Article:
How can an allergic reaction become life threatening?

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Allergic reactions can cause breathing problems. At first the reaction may appear to be just a rash and a feeling of tightness in the chest and throat, but this condition can become life threatening. The person’s face, neck and tongue may swell, closing the airway.

An allergic reaction can become life threatening depending on your body's response to the allergen. In allergies, your body senses the allergen (peanuts, for example) and thinks it is a threat. How our bodies fight threats is by sending lots of chemicals and fluid to the area. This is how you get a runny nose, watery eyes and other symptoms.

This reaction can become life threatening if the fluid and chemicals cause swelling of your lips, tongue and/or throat. If this happens, the swelling can get so bad, it makes it hard to breathe. If left untreated, it can get even harder to breathe, potentially leading to unconsciousness and even death.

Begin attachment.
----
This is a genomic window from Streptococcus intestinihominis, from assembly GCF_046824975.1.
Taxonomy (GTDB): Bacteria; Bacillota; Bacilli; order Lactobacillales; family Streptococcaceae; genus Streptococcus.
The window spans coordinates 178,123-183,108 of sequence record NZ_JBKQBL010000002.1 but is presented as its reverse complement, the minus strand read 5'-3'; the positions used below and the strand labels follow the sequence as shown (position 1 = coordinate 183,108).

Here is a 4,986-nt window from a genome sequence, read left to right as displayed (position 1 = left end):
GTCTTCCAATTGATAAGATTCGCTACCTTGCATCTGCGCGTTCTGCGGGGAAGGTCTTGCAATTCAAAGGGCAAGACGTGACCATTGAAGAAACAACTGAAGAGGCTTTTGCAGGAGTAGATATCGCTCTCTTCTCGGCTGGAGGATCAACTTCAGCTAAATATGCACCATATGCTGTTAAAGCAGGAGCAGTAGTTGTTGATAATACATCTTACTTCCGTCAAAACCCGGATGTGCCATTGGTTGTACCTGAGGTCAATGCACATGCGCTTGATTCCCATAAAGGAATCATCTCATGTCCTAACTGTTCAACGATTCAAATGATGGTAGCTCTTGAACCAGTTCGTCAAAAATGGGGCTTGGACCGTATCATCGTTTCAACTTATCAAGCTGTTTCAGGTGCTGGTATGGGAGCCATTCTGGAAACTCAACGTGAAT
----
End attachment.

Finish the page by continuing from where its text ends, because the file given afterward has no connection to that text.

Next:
On their own, skin allergies are not usually life-threatening. However, if skin allergy reactions are just a small aspect of a bigger allergic reaction, it can be fatal. For example, if a person develops hives after eating peanuts, that person could also experience severe swelling of the airways, causing them to stop breathing. Usually, though, a skin allergy alone may be a painful or irritating condition for a few days or weeks, but it isn't a life-threatening condition.

Continue Learning about Allergies

Allergies

Allergies

About one out of five Americans suffers from allergies. An allergy is an exaggerated response from the immune system to a substance such as dust, pollen, pet dander or mold. Other common triggers include foods such as peanuts and ...

milk; insect bites; and certain ingredients in cosmetics and jewelry. Allergies can cause anything from rashes and hives to itchy eyes, sneezing, coughing, diarrhea, vomiting, and wheezing.
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Important: This content reflects information from various individuals and organizations and may offer alternative or opposing points of view. It should not be used for medical advice, diagnosis or treatment. As always, you should consult with your healthcare provider about your specific health needs.